(scooting to the far edge of her twin-sized bed and raising the covers invitingly)
It's warmer in here....
Did she just invite Emily to share her bed with her?
I'm afraid she did.
You don't hate me?
(speedily crossing the foot of space between their beds and getting under the covers with Molly)
Emily... (pausing for effect and gazing at her intently) ...You'll always be MY princess.
What the fuck?
Molly: An American Girl on the Home Front is a surprising period piece by the makers of American Girl dolls and books. Surprising in several ways.
The first one that struck me, from the moment I saw advertisements for the movie, was the incredible visual resemblance to the Molly books. The young actress starring here, Maya Ritter, is the absolute spitting image of Molly. And while she's a little unseasoned as an actress, she manages to give many of her lines a surprisingly subtle and nuanced delivery - usually the lines that would normally be boring throw-aways. The sets and costumes also did a good job, to my uneducated eyes, of making everything seem very everyday and very 1940s at the same time.
The second surprise came as soon as the young actresses opened their mouths. You may have guessed it from the lines quoted above. That's right: this movie about young girls who are supposed to be in third grade has more unfortunate homoerotic subtext than an episode of Angel. The movie opens with Molly and her friends gushing about how dreamy their teacher Miss Campbell is, how wonderfully her sweater complemented her beautiful eyes today, what color of sweater she might wear tomorrow.... They continue this discussion of How Much We Adore Our Beautiful Dreamy Teacher throughout the movie. In their movie theater, in the soda shop, during class. It is GirlCrush Central. And then there was the bedroom scene described above, which crossed the line even further.
The fact that the actresses were all roughly twelve years old when the movie was filmed, and in no way pass for eight-year-olds, contributes to the odd take on some of their lines. So does gay aunt Eleanor, who is running off to fly planes in the war.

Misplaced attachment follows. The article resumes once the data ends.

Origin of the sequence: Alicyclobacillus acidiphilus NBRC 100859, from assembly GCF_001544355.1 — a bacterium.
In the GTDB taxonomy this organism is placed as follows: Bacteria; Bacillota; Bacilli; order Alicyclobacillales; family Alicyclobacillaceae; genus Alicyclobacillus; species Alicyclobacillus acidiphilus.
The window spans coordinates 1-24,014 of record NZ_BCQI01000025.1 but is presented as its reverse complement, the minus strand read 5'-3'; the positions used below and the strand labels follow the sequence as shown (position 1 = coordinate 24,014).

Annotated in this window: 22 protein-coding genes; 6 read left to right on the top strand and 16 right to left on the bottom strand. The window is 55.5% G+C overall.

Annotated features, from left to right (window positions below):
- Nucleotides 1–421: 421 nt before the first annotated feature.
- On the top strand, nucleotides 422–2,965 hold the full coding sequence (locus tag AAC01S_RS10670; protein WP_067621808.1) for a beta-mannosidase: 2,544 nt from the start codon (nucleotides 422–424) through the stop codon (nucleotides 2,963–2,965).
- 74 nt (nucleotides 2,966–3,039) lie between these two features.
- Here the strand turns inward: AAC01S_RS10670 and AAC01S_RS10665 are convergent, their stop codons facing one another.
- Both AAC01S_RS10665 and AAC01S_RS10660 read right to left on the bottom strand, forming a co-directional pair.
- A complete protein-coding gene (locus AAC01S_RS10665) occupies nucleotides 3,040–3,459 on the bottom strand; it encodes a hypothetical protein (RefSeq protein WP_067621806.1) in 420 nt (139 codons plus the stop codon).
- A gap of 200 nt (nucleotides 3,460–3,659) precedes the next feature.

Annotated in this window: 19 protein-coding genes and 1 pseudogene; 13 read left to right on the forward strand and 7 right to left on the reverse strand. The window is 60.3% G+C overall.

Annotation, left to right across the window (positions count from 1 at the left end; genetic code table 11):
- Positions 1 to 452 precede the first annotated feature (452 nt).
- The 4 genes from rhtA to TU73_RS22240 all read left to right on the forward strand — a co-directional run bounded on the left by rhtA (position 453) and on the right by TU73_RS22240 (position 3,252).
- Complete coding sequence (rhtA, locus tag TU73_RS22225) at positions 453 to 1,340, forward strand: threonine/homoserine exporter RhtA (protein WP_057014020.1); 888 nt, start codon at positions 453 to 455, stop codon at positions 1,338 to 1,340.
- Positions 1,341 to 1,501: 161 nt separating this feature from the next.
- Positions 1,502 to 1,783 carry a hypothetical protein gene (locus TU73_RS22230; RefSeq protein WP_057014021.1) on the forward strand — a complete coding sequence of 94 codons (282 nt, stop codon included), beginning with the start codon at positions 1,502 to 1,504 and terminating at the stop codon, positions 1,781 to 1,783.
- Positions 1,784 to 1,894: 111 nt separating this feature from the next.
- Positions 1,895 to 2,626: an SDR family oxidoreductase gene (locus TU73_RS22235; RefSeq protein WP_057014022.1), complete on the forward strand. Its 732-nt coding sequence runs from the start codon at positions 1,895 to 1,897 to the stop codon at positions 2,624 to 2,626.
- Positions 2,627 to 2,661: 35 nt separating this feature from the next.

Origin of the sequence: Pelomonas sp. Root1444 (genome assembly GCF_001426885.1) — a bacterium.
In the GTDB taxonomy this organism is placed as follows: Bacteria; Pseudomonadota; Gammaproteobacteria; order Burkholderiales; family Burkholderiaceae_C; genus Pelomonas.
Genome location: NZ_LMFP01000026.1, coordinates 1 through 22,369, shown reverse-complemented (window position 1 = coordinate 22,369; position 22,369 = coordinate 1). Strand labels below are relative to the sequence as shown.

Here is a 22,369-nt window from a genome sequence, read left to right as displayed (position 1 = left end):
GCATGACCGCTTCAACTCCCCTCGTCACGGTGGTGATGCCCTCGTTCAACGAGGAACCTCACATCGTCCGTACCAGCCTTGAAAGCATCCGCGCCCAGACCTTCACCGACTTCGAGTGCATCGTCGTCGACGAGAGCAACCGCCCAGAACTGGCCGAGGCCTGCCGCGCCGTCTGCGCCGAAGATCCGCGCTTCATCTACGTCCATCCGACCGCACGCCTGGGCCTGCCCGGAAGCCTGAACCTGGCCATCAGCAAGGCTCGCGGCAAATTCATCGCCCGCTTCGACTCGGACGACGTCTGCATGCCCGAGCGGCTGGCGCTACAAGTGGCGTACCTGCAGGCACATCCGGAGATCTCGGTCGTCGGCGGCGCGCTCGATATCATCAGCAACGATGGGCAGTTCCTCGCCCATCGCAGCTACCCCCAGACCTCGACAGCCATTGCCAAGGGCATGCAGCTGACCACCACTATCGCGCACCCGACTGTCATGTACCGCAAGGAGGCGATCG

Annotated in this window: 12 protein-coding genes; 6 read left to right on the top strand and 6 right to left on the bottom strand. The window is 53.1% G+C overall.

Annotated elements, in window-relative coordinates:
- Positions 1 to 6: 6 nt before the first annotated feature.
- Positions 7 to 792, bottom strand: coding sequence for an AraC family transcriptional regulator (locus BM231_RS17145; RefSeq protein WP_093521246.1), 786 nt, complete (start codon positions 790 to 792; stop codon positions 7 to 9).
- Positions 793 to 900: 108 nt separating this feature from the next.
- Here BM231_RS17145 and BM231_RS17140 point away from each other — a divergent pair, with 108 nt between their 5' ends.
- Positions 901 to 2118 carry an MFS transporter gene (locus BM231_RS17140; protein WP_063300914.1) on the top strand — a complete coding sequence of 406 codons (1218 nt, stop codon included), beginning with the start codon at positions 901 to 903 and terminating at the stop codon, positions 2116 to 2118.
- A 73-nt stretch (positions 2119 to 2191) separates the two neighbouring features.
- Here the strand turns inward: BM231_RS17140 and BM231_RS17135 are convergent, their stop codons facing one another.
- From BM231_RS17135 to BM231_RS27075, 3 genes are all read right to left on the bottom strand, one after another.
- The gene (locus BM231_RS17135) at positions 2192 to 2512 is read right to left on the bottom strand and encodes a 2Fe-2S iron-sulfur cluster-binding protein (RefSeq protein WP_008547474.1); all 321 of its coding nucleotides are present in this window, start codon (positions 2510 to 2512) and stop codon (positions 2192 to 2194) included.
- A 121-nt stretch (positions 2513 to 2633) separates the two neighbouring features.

A smaller surprise was young Andrew Chalmers, who in playing younger brother Ricky acted circles around every other member of the cast. Including Molly Ringwald. Unsurprisingly, this little guy has already been nominated for one award: the Young Artist Award for Best Young Ensemble Performance in a TV Series, for his work in "Darcy's Wild Life." Older sister Jill, one Genevieve Farrell, was surprisingly and painfully wooden, especially by contrast. The unevenness of the cast overall was pretty surprising, although more so for the good acting than the bad.
But most of all, what struck me about this movie was how mercilessly it depicted the abusive roots of our own society.
You know, there are people collecting American Girl dolls today who are the same age that Molly would be if she were a real person. There are people who got into it because of that. These are people a little older than my parents; they are grandparents today. This movie conscientiously and purposefully depicts what life was like in the American mainstream for those folks. It is as careful in showing how they related as it is in showing what they might have eaten at a soda fountain.
Molly's family doesn't really talk about the scary and traumatic events going on around them in the world. They discuss the news, of course, and the kids eat it up. They show a newsreel about the war before every movie, along with a cartoon short. It's nothing like as graphic as news coverage of the wars in Vietnam or Iraq. But it is continuously impressed on everyone that there is a war on, that they could be bombed, that their neighbors and brothers and fathers are being killed.
But they have no language for the emotional impact of these experiences. When Molly finds her Rosie-the-Riveter mother at home unexpectedly, baking a casserole, and asks why, all her mother can give by way of explanation is that a neighbor's son has been killed in combat and that this is what people do when dreadful things happen: they offer casseroles, because that is the only thing they can do.
They can't talk about it, for sure. They can't offer help with everyday chores and errands. They can bring over a casserole, wordlessly, and then bow out. This is precisely what they do when the babysitter's son dies, after it has been established that she is a single mother all alone in the world with nobody else to love her but her son and cannot stop talking about him to everybody in sight so we know that this is a tragedy. Molly brings over a casserole from her mother, and then they look sad and part ways again.